Tech pros vent fury over Microsoft SBS axe

Meanwhile, Microsoft channel watcher, Richard Tubb, said news of the product's axe had left a bad taste in the mouth of IT professionals and end users.

"Many SMB-focused IT businesses around the world are built on the back of providing and supporting SBS," he explained.

"The move to the cloud is acknowledged as inevitable, but many end users either can't (due to poor broadband) or don't (due to privacy concerns) want a cloud solution.

"Personally, I saw the SBS Standard and Premium products having a finite shelf-life, but [didn't think they] would disappear completely for many years, until cloud matures."

Microsoft is forcing people to accept its cloud worldview.

The move also contradicts a lot of the cloud rhetoric Microsoft has previously spouted about adoption being at end users own pace, he added.

"For Microsoft to end-of-life the product and remove it from sale smacks of not trying to persuade SMBs to move to the cloud, but of removing any other options for them," said Tubb. "In effect, they're forcing people to accept their worldview."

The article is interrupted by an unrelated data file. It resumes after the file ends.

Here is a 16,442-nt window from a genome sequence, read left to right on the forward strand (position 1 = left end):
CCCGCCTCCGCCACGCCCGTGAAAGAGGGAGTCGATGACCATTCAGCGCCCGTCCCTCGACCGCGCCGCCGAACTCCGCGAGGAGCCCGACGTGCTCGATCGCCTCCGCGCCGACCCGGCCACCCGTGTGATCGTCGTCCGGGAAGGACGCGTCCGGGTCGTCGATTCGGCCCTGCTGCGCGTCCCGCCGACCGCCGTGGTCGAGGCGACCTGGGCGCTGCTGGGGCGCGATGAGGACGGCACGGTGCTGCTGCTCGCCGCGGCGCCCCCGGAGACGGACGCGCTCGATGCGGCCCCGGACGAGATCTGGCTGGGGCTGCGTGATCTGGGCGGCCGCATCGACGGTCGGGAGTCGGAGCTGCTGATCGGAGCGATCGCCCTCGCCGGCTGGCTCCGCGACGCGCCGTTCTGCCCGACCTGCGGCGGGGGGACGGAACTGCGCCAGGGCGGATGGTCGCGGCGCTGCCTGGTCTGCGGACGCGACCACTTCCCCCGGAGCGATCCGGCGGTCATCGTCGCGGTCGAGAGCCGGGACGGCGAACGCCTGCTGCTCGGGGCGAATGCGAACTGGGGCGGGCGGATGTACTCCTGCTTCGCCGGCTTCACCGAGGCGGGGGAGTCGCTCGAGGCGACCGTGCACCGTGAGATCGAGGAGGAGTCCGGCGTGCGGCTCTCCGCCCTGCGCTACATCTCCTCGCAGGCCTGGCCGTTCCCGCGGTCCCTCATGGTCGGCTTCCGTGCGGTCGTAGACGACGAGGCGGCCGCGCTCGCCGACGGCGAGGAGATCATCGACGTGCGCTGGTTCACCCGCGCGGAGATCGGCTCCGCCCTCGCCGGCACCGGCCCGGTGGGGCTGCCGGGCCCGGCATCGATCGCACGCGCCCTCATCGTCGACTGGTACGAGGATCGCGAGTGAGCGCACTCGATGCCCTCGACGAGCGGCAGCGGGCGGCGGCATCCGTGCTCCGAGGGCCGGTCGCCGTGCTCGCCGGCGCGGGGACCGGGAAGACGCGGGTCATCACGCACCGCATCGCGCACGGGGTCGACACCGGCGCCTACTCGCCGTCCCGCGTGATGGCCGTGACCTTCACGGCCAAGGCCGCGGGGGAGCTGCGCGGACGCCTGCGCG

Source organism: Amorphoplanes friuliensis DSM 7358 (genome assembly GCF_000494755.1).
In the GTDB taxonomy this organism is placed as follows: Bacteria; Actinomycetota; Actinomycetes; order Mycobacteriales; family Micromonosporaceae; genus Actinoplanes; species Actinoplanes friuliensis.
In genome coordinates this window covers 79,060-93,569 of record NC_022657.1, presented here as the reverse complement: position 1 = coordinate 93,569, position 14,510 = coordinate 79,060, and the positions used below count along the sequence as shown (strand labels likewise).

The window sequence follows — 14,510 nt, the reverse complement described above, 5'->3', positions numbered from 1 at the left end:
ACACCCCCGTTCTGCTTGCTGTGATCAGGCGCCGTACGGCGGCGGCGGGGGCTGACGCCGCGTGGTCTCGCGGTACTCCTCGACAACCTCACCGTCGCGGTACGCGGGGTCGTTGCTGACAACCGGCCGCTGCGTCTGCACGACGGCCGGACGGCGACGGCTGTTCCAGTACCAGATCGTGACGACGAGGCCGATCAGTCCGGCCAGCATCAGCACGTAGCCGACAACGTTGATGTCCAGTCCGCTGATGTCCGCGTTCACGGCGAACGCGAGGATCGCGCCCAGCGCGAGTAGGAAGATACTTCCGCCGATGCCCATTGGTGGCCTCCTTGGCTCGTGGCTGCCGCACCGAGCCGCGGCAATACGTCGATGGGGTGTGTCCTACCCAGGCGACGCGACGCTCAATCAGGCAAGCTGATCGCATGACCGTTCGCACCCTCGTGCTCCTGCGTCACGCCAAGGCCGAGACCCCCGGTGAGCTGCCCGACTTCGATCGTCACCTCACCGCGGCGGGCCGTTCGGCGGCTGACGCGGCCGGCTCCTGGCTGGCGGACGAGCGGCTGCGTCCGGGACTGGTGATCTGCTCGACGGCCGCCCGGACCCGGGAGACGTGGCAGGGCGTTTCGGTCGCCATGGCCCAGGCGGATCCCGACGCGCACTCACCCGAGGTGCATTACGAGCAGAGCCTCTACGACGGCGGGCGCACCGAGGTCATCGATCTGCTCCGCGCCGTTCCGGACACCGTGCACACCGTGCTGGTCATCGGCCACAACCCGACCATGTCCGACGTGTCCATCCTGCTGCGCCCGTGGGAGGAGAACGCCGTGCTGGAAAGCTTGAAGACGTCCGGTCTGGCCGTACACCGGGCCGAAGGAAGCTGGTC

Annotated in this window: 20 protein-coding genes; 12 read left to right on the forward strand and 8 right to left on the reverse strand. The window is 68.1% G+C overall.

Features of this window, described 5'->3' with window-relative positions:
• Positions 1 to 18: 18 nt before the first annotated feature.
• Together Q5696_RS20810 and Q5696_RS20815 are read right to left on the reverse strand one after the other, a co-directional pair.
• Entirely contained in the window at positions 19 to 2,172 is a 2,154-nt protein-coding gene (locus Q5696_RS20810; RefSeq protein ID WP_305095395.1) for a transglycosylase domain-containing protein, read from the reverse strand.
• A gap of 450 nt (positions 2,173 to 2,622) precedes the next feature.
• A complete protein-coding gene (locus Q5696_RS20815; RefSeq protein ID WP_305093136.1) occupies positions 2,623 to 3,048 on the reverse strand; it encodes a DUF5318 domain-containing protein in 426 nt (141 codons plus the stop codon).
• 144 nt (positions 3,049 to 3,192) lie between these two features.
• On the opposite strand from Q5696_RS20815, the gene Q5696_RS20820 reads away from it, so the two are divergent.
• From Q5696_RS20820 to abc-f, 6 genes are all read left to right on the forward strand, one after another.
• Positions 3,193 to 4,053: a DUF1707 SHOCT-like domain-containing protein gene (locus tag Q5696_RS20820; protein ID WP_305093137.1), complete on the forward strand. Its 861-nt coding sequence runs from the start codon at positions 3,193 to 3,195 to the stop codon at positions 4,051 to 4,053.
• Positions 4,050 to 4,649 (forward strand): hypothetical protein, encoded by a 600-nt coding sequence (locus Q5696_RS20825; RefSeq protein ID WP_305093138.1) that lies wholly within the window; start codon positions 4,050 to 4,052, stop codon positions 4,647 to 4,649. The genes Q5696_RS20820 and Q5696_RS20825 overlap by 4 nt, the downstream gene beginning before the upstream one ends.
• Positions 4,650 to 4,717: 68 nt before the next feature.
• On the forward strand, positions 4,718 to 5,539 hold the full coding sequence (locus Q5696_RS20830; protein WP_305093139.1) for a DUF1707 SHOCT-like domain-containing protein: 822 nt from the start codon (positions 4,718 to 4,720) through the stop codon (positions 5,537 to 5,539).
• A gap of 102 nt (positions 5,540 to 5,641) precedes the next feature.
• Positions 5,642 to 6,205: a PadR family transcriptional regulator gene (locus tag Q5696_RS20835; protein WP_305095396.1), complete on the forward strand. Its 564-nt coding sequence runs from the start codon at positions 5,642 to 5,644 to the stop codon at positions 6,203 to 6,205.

However, Andy Trish, managing director of long-time Microsoft partner NCI Technologies, said unhappy end users and suppliers could easily take their business elsewhere.

"I don't mind them bringing out a new product, but I really object to them taking away any other products that compete with it," he said.

"And, if they're going to take away the one product you sell most of to your clients when it is clearly something they still want, you have to find an alternative," he added.

IT Pro approached Microsoft for comment, but was directed to the SBS Blog post referred to at the start of the story.

Caroline Donnelly is the news and analysis editor of IT Pro and its sister site Cloud Pro, and covers general news, as well as the storage, security, public sector, cloud and Microsoft beats. Caroline has been a member of the IT Pro/Cloud Pro team since March 2012, and has previously worked as a reporter at several B2B publications, including UK channel magazine CRN, and as features writer for local weekly newspaper, The Slough and Windsor Observer. She studied Medical Biochemistry at the University of Leicester and completed a Postgraduate Diploma in Magazine Journalism at PMA Training in 2006.